Meanwhile, Australian metals magnate Andrew Forrest – whose business has a carbon footprint of 2 million tonnes of CO2 – is now pouring money into clean energy and green hydrogen. Forrest told the Financial Times that the journey to replace fossil fuels “is now violently on the move” after decades of sluggish progress.
Major international projects underway include the North Sea Link to facilitate trading of renewable power from the UK (a major wind-power producer) and Norway (which has ample hydroelectric capacity), and Japan’s AHEAD (Advanced Hydrogen Energy chain Association for technology Development) pilot, which aims to transport hydrogen in liquid form at ambient temperature and pressure from overseas to Japan. European energy companies are planning to make up to €1 trillion in investments in renewables by 2030. Projects to develop green hydrogen, battery storage, and CCS are gaining momentum.
“These are some of our biggest innovation and investment opportunities, backed by new business models that can scale rapidly to commercialisation,” says Dr Buchner.
One need not look far to see just how quickly the transition to renewables is progressing. The only segment of the energy sector to grow in 2020 was clean energy, with 200GW of new capacity installed, 120GW of that in China alone.
Renewables are now on track to overtake coal as the world’s leading electricity source by 2025. Many governments are set to use post-Covid recovery funds to accelerate the transition.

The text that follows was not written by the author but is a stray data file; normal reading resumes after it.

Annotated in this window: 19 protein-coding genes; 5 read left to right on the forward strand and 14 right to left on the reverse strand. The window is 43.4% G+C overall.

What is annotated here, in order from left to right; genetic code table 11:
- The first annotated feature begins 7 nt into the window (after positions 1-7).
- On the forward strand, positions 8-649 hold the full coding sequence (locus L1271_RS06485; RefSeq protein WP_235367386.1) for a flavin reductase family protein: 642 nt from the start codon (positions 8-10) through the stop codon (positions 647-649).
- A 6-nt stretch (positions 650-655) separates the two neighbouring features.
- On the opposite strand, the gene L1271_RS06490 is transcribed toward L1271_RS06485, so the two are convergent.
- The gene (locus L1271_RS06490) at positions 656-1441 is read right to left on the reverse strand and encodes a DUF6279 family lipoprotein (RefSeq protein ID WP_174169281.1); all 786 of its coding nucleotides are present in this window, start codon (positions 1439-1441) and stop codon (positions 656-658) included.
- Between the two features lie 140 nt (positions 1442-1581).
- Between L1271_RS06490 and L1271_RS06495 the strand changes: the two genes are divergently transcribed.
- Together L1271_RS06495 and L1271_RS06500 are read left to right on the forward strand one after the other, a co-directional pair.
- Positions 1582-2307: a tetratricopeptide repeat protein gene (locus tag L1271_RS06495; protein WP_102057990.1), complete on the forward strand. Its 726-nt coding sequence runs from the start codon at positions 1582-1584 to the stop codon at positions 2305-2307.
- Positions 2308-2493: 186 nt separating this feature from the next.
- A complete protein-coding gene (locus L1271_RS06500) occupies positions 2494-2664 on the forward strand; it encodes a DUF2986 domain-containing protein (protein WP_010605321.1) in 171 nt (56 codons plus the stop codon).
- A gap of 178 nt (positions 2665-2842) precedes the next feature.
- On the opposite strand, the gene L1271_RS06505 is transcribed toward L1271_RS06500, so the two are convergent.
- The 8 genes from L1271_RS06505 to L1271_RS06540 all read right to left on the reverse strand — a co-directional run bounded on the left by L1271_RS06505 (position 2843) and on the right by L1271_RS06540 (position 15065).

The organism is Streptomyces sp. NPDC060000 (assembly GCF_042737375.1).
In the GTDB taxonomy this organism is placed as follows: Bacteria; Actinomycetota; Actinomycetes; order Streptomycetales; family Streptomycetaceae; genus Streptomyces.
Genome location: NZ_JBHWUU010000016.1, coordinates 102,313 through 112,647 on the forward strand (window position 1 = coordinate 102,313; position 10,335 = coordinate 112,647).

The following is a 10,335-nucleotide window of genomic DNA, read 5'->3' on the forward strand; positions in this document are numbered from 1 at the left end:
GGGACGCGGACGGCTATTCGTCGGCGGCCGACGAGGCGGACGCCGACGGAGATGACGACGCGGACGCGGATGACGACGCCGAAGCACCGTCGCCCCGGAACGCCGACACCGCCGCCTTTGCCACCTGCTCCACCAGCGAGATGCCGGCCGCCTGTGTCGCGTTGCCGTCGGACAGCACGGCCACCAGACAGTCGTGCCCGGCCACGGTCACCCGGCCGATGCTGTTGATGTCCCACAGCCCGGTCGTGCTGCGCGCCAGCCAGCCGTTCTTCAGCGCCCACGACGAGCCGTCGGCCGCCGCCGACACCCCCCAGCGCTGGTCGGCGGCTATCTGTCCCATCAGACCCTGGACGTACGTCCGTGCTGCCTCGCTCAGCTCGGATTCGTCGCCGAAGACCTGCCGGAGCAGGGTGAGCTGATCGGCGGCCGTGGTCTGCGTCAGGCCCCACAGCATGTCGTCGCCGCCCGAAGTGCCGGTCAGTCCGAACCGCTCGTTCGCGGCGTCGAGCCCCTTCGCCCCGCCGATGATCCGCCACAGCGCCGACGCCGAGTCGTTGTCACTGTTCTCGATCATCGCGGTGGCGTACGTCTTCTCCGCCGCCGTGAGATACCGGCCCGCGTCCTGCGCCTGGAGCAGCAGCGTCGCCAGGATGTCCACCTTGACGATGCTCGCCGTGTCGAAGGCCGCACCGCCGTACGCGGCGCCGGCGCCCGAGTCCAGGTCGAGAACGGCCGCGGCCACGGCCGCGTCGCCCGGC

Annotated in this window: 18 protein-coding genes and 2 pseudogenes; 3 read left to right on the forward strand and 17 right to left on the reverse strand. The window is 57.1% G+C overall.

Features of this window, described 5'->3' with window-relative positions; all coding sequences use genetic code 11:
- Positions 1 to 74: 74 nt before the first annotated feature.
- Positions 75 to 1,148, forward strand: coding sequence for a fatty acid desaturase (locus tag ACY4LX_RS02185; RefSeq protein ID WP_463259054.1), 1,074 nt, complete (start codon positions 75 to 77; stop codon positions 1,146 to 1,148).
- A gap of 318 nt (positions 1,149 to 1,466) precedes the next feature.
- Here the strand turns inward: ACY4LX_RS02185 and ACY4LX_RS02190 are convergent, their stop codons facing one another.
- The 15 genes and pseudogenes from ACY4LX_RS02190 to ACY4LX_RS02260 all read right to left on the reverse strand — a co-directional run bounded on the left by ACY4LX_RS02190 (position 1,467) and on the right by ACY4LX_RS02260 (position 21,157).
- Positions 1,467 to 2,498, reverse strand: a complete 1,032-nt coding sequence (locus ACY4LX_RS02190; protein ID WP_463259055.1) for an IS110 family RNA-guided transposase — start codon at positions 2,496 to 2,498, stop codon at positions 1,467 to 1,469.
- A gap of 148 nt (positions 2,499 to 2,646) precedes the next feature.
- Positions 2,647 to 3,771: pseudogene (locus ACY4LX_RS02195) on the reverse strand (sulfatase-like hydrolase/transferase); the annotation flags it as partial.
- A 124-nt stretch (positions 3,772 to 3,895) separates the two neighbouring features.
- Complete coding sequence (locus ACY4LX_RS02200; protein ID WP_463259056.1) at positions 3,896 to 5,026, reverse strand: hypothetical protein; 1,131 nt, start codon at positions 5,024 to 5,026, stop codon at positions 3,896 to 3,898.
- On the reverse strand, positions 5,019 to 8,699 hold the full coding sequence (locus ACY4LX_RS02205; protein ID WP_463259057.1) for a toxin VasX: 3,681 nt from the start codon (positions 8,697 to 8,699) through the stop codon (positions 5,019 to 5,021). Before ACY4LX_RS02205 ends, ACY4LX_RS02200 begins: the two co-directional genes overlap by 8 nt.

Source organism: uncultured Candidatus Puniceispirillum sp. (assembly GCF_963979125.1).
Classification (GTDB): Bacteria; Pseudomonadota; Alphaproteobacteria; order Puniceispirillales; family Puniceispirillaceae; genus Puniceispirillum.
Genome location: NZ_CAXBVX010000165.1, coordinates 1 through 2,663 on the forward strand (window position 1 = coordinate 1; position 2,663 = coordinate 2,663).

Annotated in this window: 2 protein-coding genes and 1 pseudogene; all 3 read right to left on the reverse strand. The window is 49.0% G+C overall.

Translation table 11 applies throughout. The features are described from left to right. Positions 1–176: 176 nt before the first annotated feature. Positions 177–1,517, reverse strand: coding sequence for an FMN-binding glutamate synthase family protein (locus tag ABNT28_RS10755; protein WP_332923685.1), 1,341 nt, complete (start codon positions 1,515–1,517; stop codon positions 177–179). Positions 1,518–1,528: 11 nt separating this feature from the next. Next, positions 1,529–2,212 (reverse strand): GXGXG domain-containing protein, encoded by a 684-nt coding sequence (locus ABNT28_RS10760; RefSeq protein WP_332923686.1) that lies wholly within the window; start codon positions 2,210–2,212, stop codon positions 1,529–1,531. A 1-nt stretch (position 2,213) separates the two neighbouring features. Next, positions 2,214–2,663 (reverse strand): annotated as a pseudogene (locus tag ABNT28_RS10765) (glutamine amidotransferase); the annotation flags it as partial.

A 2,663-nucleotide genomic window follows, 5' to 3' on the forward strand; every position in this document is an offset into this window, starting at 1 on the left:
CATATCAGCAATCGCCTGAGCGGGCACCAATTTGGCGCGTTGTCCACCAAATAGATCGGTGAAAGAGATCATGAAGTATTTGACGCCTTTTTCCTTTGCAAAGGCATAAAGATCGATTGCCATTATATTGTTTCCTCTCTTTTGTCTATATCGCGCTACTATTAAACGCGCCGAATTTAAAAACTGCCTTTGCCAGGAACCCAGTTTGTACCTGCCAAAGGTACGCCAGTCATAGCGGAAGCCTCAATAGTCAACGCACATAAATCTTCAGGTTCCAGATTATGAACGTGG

The EU has put its €1 trillion Green Deal to achieve carbon neutrality by 2050 at the heart of its recovery strategy. India’s plan to have 450GW of renewable-energy capacity by 2030 provides opportunities for a “green recovery”, while also supporting the long-term goal of greater energy independence. In December 2020, the UK government unveiled a £12 billion funding package and a ten-point plan for a green recovery.
Dr Buchner says that countries are already making significant recovery investments, so there is a short window to focus their efforts on laying the foundations for “long-term green, inclusive growth”. “A sustainable and resilient recovery from Covid-19 really requires significant investments to scale, and good, clear policies,” she says.
Delivering on the promise of renewables will require transparent policymaking and consistent monitoring across the board. Moreover, many green technologies, including hydrogen fuel cells and green hydrogen production, are still on the path to becoming economical.
Dr Buchner agrees that finance is the cornerstone of the energy transition. “I believe that we will get there,” she adds. “It's the speed we must focus on to get to the scale we need to really bend the curve of the emissions.”
It’s a point that BlackRock’s Larry Fink addresses in his letter too. “We need to be mindful of the economic, scientific, social and political realities of the energy transition,” he writes. “While government must lead the way in this transition, companies and investors also have a meaningful role to play.”
Reallocating capital to renewables, innovative technology, and energy efficiency would certainly accelerate the transition to net zero. The cost of doing so may be high, but both the opportunity and social significance are certainly much greater.